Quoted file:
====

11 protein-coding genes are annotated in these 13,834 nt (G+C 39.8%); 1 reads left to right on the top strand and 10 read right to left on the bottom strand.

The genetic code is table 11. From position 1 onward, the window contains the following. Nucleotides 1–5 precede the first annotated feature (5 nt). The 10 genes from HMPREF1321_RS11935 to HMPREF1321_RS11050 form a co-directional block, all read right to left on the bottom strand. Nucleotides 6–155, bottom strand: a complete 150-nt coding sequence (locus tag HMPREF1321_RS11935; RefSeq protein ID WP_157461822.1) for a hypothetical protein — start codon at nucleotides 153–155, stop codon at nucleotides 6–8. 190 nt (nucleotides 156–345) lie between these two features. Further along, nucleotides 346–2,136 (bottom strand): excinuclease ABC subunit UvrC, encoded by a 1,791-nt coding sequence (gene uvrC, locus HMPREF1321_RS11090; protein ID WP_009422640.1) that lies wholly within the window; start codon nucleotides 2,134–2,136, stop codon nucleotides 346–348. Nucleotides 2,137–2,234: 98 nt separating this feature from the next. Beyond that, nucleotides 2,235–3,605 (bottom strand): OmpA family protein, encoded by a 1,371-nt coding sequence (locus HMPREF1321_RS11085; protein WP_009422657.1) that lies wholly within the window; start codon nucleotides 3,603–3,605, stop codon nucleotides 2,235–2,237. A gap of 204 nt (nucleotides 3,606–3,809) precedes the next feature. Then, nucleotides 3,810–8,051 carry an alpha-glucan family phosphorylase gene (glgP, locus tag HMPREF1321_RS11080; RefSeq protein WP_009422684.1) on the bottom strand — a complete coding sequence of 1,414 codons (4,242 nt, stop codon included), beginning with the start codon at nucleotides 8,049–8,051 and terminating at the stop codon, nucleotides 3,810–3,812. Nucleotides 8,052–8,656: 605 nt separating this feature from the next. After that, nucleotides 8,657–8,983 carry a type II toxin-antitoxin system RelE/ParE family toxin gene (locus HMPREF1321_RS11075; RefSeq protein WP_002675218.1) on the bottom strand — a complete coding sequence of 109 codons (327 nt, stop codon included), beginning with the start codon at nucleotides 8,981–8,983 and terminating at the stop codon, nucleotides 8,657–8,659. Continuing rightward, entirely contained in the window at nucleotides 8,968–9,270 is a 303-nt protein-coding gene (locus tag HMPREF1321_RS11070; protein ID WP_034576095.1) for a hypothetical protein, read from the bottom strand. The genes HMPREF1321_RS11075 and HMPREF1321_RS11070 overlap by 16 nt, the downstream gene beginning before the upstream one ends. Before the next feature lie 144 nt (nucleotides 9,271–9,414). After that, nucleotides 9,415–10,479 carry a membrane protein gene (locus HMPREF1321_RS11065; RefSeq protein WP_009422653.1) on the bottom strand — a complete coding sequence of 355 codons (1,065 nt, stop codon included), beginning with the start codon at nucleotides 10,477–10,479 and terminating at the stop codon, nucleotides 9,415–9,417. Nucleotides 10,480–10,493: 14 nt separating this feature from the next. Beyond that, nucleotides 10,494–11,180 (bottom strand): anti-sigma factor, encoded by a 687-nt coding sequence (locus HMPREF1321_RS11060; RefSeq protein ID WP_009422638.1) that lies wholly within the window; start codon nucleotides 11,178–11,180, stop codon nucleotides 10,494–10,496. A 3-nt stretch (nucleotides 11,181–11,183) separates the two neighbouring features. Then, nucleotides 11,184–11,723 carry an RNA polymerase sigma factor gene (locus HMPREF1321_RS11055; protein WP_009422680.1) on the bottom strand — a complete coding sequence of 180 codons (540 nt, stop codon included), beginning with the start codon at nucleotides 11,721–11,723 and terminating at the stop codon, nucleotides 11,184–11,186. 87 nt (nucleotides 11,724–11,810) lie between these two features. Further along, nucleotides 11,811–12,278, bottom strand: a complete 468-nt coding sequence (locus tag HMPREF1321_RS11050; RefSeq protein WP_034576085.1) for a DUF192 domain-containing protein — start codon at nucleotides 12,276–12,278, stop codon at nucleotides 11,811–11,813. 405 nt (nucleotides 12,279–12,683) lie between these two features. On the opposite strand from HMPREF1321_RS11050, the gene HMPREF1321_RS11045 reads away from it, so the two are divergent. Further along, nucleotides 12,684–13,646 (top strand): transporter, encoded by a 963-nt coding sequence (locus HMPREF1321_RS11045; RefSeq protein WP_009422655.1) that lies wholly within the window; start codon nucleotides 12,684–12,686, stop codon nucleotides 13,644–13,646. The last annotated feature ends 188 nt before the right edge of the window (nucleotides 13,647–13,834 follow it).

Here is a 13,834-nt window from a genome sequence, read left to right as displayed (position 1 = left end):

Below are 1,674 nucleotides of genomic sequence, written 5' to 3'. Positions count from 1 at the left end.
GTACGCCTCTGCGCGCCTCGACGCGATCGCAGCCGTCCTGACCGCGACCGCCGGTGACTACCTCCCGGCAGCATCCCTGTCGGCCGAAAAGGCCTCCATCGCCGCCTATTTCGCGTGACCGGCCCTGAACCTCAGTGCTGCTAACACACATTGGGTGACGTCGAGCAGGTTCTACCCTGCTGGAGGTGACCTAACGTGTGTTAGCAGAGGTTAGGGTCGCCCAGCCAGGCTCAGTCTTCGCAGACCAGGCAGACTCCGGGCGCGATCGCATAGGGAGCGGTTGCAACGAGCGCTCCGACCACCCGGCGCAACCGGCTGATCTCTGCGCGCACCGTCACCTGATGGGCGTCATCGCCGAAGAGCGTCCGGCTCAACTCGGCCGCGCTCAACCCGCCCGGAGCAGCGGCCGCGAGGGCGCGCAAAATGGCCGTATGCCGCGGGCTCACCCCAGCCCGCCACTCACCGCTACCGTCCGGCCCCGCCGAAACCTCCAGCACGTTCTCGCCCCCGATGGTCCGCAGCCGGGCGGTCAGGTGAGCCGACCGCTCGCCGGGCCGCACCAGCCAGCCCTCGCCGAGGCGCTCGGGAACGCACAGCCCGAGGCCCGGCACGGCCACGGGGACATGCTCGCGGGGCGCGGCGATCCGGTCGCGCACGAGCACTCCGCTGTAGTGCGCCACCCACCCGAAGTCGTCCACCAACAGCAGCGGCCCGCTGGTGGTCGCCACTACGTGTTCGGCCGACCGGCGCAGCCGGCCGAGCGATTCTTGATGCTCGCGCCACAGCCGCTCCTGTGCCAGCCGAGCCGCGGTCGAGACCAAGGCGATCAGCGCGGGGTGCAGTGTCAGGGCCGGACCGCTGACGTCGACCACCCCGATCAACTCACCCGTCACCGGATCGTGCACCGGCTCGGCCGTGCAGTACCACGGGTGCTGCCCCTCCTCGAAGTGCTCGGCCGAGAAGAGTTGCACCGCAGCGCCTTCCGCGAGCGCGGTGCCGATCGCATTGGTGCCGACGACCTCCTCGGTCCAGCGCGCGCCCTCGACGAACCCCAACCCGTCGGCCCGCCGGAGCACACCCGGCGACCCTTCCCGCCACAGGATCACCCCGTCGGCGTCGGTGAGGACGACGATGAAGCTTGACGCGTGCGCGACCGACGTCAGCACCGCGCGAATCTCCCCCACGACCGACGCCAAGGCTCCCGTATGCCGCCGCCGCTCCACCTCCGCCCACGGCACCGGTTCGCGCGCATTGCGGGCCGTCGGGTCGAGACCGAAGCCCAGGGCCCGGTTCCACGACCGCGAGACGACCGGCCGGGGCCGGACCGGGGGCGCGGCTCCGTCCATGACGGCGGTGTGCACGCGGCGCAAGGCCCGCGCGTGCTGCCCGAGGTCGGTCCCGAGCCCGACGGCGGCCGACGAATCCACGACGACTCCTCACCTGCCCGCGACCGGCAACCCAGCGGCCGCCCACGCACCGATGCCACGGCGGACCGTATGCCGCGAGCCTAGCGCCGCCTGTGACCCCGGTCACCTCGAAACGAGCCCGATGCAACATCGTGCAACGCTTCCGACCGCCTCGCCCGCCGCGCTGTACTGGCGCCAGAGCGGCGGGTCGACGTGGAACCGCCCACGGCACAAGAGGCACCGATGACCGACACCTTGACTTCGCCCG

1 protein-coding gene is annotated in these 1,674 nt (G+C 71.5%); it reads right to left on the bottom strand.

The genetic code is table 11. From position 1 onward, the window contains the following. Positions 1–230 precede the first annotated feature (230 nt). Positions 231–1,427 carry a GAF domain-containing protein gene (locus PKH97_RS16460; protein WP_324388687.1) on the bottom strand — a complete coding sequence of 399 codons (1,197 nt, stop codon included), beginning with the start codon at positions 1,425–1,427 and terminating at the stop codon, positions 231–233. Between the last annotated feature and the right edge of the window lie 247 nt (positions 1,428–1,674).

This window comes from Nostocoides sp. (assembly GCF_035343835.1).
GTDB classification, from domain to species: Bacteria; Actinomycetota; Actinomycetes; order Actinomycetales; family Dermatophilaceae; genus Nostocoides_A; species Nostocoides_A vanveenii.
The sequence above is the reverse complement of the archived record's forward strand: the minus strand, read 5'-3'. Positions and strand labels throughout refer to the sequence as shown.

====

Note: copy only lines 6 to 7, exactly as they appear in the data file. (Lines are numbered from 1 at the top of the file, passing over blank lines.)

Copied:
1 protein-coding gene is annotated in these 1,674 nt (G+C 71.5%); it reads right to left on the bottom strand.

The genetic code is table 11. From position 1 onward, the window contains the following. Positions 1–230 precede the first annotated feature (230 nt). Positions 231–1,427 carry a GAF domain-containing protein gene (locus PKH97_RS16460; protein WP_324388687.1) on the bottom strand — a complete coding sequence of 399 codons (1,197 nt, stop codon included), beginning with the start codon at positions 1,425–1,427 and terminating at the stop codon, positions 231–233. Between the last annotated feature and the right edge of the window lie 247 nt (positions 1,428–1,674).